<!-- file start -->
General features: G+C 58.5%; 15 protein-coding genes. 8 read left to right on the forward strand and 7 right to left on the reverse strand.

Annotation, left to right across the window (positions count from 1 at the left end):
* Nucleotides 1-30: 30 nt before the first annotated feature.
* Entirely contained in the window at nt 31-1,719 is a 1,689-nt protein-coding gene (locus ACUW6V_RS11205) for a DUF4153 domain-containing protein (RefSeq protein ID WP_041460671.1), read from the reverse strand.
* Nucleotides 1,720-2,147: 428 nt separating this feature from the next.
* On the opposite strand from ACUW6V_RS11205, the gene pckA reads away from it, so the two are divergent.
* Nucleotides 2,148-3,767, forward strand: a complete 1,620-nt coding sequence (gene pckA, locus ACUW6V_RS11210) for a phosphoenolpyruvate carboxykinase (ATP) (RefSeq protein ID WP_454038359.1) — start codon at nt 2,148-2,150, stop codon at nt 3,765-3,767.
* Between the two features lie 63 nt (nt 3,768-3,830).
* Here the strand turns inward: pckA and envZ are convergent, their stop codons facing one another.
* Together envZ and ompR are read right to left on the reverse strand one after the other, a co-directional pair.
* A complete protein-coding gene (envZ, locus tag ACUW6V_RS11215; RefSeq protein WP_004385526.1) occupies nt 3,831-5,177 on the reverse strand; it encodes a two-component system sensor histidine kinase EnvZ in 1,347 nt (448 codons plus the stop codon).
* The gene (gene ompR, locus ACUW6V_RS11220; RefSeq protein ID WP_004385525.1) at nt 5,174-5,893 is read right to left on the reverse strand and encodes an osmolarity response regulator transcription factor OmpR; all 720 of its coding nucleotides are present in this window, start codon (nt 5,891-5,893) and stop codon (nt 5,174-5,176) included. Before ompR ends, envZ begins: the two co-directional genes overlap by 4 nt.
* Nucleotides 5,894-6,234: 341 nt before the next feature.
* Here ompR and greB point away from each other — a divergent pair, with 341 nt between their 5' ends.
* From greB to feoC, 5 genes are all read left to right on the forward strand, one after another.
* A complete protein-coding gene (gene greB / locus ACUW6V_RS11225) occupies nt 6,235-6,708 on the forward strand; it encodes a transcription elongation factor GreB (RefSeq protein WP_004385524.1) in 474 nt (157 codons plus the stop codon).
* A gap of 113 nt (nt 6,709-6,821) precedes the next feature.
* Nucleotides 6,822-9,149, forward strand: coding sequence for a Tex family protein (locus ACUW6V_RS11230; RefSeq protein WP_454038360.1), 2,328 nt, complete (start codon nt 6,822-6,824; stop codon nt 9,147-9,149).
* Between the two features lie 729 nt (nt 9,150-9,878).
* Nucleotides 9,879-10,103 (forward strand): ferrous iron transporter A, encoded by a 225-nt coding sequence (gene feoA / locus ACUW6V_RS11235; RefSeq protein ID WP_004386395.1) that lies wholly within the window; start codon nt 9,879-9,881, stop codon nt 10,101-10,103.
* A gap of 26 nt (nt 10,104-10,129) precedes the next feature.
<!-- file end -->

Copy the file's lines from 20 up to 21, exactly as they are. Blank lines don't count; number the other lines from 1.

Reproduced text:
* Nucleotides 9,879-10,103 (forward strand): ferrous iron transporter A, encoded by a 225-nt coding sequence (gene feoA / locus ACUW6V_RS11235; RefSeq protein ID WP_004386395.1) that lies wholly within the window; start codon nt 9,879-9,881, stop codon nt 10,101-10,103.
* A gap of 26 nt (nt 10,104-10,129) precedes the next feature.